Why women’s history?
To tell the untold stories.
To create role models.
To inspire and encourage.
To show all that can be done!
To give a voice to the forgotten voices.
To show that we can too!
To unveil and reveal what was there all along.
To bring balance.
To know their names.
To prove that one person can make a difference.
To learn from their lives.
To give an example which we can follow.
To foster a sense of unity.
To celebrate great achievements.
To fill in the gaps.
Go into any school and open a text book. You will find names there: Galileo; Shakespeare; Newton; Picasso; Da Vinci; Churchill; Lincoln; Beethoven; Pythagoras; Keats…and on it goes. Not just any names, you’ll note: men’s names.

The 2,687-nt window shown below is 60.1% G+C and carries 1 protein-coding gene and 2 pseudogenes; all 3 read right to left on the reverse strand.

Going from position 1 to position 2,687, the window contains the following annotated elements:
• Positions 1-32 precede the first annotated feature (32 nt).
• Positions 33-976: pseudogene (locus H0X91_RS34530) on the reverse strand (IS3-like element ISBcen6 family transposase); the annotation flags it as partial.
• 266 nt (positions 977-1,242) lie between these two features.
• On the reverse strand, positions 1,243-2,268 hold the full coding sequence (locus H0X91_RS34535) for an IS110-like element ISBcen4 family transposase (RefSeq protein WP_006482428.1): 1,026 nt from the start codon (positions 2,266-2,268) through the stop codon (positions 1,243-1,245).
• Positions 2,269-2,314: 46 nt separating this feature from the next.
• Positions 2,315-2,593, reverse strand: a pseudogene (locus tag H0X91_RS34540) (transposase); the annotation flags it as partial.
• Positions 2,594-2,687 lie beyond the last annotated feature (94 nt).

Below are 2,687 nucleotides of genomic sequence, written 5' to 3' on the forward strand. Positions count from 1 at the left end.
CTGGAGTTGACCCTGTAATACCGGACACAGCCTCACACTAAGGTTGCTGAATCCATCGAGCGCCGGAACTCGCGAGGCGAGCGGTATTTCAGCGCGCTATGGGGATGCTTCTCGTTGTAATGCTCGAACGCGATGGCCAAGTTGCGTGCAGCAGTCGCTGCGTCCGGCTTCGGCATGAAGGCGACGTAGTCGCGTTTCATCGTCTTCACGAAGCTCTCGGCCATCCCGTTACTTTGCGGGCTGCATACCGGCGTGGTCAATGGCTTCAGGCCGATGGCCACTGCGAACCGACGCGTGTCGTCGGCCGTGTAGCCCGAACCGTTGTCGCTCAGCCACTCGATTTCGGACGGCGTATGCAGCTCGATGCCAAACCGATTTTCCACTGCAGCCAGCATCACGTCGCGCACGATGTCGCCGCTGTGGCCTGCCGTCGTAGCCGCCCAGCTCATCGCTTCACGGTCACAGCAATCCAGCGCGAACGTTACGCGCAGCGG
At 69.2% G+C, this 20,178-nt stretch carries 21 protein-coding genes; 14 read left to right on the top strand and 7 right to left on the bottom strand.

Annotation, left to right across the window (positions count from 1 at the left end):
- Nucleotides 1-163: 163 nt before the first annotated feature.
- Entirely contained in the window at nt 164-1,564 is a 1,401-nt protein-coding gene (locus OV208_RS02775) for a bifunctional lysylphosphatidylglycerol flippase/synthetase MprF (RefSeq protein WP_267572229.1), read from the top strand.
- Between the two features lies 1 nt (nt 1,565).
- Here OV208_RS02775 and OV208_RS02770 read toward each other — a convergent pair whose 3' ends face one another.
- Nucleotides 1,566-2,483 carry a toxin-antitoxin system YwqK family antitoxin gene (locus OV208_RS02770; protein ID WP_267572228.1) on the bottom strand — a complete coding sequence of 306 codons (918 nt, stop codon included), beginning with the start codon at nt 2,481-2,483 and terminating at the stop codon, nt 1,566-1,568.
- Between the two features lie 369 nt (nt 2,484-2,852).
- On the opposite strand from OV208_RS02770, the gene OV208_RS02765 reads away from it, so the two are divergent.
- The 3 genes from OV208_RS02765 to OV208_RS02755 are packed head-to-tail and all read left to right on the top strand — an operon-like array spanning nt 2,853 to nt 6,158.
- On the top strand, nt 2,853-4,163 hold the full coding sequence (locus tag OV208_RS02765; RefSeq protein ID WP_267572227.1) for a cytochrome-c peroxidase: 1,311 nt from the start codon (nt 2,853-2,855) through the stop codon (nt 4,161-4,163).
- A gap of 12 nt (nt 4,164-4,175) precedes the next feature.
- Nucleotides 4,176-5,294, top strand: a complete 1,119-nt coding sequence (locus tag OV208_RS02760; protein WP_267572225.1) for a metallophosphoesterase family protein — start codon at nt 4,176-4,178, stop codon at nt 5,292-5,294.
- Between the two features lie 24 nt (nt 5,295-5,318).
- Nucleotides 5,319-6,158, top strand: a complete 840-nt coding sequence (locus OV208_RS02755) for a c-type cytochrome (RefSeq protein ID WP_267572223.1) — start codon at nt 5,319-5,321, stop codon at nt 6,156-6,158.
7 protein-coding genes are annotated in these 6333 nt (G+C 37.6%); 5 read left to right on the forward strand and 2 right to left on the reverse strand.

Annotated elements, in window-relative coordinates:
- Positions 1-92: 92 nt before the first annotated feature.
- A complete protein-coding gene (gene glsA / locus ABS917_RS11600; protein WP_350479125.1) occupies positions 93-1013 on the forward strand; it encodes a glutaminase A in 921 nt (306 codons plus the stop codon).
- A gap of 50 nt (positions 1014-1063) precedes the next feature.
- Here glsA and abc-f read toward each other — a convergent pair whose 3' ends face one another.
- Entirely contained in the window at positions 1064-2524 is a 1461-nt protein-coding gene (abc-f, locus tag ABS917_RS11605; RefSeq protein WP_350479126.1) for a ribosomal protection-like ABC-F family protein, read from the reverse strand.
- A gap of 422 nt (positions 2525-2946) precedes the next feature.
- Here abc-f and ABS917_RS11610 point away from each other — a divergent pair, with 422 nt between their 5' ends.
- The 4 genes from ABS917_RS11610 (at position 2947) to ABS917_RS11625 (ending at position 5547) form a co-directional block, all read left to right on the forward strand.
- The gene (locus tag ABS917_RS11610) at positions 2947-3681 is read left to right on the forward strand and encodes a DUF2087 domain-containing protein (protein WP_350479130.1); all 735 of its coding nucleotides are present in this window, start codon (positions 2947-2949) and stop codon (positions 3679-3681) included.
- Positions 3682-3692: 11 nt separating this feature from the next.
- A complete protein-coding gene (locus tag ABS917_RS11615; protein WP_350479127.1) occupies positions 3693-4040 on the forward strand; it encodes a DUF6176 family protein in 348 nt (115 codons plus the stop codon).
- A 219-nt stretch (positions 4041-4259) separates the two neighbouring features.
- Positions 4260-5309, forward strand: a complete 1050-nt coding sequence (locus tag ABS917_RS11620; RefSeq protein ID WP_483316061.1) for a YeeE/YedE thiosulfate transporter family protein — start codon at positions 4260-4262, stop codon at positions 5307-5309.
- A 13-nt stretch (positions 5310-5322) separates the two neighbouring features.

Sure, there are the odd few women thrown in for good measure: who hasn’t heard of Marie Curie, Florence Nightingale, and maybe even Mary Seacole (who made it on to the curriculum in the UK recently.) But they are so few and far between. So it is to be a girl growing up hearing only the names of the very great number of men who came, who did, who went down in history.
But there were women too. Their stories a little harder to find, their names often forgotten – sometimes not even recorded, their lives just waiting to be discovered.
So, why women’s history? For Bessie, Murasaki, Khutulun, Jackie, Claudette, Lily, Ani and Wilma. And for the girls who will hear their stories and realise they can be just like them; who will realise they can achieve their dreams and make history themselves.
Naomi Wilcox-Lee is the founder and editor of Sheroes of History. Sheroes of History is a women’s history blog telling the stories of historical heroines. Get in touch if you’d like to learn how to contribute!
Celebrate Women’s Equality Day with us on Twitter, August 26th. Use #WomensHistoryBecause to share why women’s history is important to you.